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Address by the Minister for Justice and Equality, Charlie Flanagan T.D., at the Garda Passing Out Ceremony

Check Against Delivery 

Commissioner, distinguished guests, ladies and gentlemen, and new members of An Garda Síochána.

It is always a pleasure to come here to Templemore to welcome new members of An Garda Síochána.

It is one of the great privileges of my job to be a part of the collective celebration of what is such an important day for the State as well as a great individual achievement for each of you.

You deserve sincere congratulations for completing 32 weeks of training here in the Garda College.

To have made it through is testament to your determination, resilience and commitment to dedicating your life to the service of the State. These are strengths that will stand you in good stead over the course of your careers.

It is also a great credit to your families and a proud day for everyone who has supported you along the way.  I am also delighted to note that today’s events are being livestreamed on social media which means that, no doubt, many more people are joining us virtually.  I understand that over 80,000 people tuned into the November ceremony on the web.  This engagement is a great way to reach out to communities.  And, on an individual level, it also means that family and friends who could not be here with you today can share in this important occasion.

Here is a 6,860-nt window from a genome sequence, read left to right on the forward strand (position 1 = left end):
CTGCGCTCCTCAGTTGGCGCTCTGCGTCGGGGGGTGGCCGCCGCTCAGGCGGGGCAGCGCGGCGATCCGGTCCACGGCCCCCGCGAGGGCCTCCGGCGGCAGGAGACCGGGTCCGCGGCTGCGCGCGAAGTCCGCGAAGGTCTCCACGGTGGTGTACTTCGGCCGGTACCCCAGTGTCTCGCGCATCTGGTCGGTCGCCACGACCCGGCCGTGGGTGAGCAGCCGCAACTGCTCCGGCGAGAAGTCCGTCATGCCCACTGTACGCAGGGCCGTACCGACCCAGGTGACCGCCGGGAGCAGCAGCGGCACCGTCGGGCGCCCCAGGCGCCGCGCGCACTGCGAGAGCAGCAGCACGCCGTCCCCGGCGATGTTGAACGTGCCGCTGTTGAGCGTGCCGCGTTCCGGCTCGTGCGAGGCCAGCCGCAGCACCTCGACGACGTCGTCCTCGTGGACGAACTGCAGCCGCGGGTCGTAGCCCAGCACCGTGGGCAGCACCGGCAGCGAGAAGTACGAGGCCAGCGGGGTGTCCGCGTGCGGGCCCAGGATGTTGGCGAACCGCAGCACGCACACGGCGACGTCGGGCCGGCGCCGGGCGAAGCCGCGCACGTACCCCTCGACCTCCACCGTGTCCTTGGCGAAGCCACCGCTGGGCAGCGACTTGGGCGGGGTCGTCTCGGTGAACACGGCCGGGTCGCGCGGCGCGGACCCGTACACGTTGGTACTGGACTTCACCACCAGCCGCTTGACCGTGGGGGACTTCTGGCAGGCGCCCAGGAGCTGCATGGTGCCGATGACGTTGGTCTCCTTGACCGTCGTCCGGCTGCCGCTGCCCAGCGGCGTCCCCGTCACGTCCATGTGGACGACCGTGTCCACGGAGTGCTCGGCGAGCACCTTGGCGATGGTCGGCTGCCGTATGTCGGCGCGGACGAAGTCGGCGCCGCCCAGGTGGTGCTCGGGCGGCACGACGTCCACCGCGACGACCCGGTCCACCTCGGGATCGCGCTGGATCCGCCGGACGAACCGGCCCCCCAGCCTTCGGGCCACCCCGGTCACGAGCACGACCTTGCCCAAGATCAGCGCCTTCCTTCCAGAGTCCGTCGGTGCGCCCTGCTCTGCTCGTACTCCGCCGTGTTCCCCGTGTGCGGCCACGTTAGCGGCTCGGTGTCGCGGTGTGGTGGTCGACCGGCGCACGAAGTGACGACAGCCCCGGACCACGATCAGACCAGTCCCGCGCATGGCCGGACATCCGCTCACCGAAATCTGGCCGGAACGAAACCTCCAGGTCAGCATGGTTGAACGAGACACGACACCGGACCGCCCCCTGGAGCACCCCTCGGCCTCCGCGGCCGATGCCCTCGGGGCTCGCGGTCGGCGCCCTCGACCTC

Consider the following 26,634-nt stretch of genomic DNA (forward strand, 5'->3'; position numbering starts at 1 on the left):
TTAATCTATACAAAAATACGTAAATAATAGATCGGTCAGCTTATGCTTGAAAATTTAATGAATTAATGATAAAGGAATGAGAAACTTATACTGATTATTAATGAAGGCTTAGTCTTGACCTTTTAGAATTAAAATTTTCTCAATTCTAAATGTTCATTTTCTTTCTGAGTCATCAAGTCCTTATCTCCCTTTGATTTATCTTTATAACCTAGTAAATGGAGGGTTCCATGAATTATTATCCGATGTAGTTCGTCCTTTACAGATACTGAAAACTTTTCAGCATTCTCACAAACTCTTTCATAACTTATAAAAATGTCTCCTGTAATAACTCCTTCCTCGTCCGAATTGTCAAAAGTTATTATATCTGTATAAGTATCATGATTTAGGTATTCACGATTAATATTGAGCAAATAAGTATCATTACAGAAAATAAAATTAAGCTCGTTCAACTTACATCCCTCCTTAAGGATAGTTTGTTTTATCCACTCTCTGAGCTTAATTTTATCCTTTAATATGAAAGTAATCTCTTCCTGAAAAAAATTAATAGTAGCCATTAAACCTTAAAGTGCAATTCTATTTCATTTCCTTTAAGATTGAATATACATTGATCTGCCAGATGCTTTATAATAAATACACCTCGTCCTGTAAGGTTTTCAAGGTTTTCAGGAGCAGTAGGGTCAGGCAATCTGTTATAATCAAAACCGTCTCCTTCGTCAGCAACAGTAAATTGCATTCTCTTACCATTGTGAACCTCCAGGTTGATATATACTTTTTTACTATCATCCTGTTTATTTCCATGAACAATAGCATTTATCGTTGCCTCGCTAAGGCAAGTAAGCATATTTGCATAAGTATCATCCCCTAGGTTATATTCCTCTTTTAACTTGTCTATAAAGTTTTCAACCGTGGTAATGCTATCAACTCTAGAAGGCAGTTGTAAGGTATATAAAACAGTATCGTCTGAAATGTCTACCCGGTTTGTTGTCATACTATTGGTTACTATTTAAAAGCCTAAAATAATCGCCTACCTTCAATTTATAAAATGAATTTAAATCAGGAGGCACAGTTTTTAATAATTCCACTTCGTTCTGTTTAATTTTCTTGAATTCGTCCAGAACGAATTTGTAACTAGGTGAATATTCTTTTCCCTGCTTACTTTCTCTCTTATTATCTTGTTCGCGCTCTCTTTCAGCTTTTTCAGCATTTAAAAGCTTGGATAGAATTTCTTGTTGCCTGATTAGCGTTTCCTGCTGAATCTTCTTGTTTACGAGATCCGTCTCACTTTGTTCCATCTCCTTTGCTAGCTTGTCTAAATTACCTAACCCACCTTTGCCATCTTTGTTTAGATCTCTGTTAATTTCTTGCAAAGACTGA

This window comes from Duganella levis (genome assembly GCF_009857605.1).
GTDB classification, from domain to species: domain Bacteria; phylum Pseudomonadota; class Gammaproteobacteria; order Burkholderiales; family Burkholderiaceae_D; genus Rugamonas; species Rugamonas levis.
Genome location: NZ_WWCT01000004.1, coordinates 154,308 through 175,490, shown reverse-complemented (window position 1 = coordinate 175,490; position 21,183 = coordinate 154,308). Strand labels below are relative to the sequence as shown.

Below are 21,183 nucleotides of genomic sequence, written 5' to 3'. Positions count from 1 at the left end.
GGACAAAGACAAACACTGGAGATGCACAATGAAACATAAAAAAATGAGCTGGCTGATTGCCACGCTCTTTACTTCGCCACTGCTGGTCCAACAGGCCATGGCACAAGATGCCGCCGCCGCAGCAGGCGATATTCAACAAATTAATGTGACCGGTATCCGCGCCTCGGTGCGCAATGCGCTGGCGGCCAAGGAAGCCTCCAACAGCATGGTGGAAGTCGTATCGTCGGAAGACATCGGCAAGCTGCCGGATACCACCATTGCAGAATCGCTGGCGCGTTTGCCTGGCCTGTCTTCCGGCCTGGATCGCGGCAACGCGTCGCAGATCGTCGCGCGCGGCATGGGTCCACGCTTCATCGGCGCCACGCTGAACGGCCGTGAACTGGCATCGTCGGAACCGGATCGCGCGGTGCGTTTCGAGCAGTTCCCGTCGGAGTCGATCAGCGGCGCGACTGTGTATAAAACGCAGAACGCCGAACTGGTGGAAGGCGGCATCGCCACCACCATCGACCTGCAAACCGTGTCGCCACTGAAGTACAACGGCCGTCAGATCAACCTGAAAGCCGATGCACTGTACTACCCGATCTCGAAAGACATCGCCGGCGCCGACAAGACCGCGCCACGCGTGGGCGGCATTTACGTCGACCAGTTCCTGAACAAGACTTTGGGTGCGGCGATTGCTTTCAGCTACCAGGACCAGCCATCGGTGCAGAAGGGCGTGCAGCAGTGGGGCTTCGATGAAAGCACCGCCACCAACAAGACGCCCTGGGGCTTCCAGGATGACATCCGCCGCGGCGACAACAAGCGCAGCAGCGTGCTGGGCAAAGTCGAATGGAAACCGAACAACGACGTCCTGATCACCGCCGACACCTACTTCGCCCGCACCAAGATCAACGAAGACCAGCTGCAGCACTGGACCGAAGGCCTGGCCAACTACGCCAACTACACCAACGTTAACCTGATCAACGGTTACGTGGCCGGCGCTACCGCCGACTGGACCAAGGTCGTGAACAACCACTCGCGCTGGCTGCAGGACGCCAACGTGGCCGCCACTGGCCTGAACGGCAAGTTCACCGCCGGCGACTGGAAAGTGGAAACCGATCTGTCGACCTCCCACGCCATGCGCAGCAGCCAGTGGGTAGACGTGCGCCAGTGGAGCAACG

It is reassuring that the Garda Síochána continues to attract, as it has done since the foundation of the State, people of the highest calibre from many different backgrounds who are prepared to commit themselves to the service of the State and its citizens. 

Last year, for the first time since 2011, the number of Gardaí reached over 14,000. The Government has provided funding in this year’s Budget to sustain continued recruitment into An Garda Síochána. I welcome the Commissioner’s decision to recruit 600 trainees in 2019 as well as the plan to recruit sufficient numbers of Garda staff to enable the redeployment of a further 500 trained Gardaí to frontline policing duties by the end of this year.

You will all be aware that the Commission on the Future of Policing published its report last September. This wide ranging report has been accepted by Government and is being implemented. 

I am confident it will make the job of a Garda more effective and visible in our communities ensuring that An Garda Síochána grows as a modern organisation fully supported in its many complex roles.  The plan approved by Government in December is designed to ensure that An Garda Síochána continues to serve the people of Ireland in line with your proud tradition. 

I am privileged, as Minister for Justice and Equality, to play a role in influencing that change, but it is ultimately you, the future generation, who will embody the changed organisation.

I hope that you embrace that challenge, and take every opportunity you can to leave your positive mark on the organisation you are a part and the community you will serve.

One of An Garda Síochána’s greatest strengths is not simply that you are based in the community, but that you are of the community.  This connection to community is what has distinguished An Garda Síochána from other police services since its foundation.  It is part of the reason that, despite the difficulties of recent years, the service – and it is a service - continues to enjoy the support and confidence of the vast majority of the public.